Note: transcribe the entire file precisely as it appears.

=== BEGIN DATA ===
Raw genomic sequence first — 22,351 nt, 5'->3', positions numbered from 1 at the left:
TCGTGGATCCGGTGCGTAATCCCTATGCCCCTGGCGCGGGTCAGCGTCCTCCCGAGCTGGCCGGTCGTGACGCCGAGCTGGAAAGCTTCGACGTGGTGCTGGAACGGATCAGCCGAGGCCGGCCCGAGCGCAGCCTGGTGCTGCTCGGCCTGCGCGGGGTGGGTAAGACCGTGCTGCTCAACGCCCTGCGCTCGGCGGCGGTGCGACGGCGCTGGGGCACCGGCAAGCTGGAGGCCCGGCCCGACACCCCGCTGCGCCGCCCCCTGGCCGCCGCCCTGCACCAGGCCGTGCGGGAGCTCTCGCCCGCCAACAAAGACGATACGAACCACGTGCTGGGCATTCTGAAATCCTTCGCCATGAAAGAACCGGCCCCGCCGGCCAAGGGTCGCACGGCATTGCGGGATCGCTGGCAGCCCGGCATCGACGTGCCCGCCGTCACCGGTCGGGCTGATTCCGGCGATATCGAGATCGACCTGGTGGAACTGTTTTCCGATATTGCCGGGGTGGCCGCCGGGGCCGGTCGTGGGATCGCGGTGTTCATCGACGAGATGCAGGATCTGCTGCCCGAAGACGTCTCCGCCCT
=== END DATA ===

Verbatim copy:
Raw genomic sequence first — 22,351 nt, 5'->3', positions numbered from 1 at the left:
TCGTGGATCCGGTGCGTAATCCCTATGCCCCTGGCGCGGGTCAGCGTCCTCCCGAGCTGGCCGGTCGTGACGCCGAGCTGGAAAGCTTCGACGTGGTGCTGGAACGGATCAGCCGAGGCCGGCCCGAGCGCAGCCTGGTGCTGCTCGGCCTGCGCGGGGTGGGTAAGACCGTGCTGCTCAACGCCCTGCGCTCGGCGGCGGTGCGACGGCGCTGGGGCACCGGCAAGCTGGAGGCCCGGCCCGACACCCCGCTGCGCCGCCCCCTGGCCGCCGCCCTGCACCAGGCCGTGCGGGAGCTCTCGCCCGCCAACAAAGACGATACGAACCACGTGCTGGGCATTCTGAAATCCTTCGCCATGAAAGAACCGGCCCCGCCGGCCAAGGGTCGCACGGCATTGCGGGATCGCTGGCAGCCCGGCATCGACGTGCCCGCCGTCACCGGTCGGGCTGATTCCGGCGATATCGAGATCGACCTGGTGGAACTGTTTTCCGATATTGCCGGGGTGGCCGCCGGGGCCGGTCGTGGGATCGCGGTGTTCATCGACGAGATGCAGGATCTGCTGCCCGAAGACGTCTCCGCCCT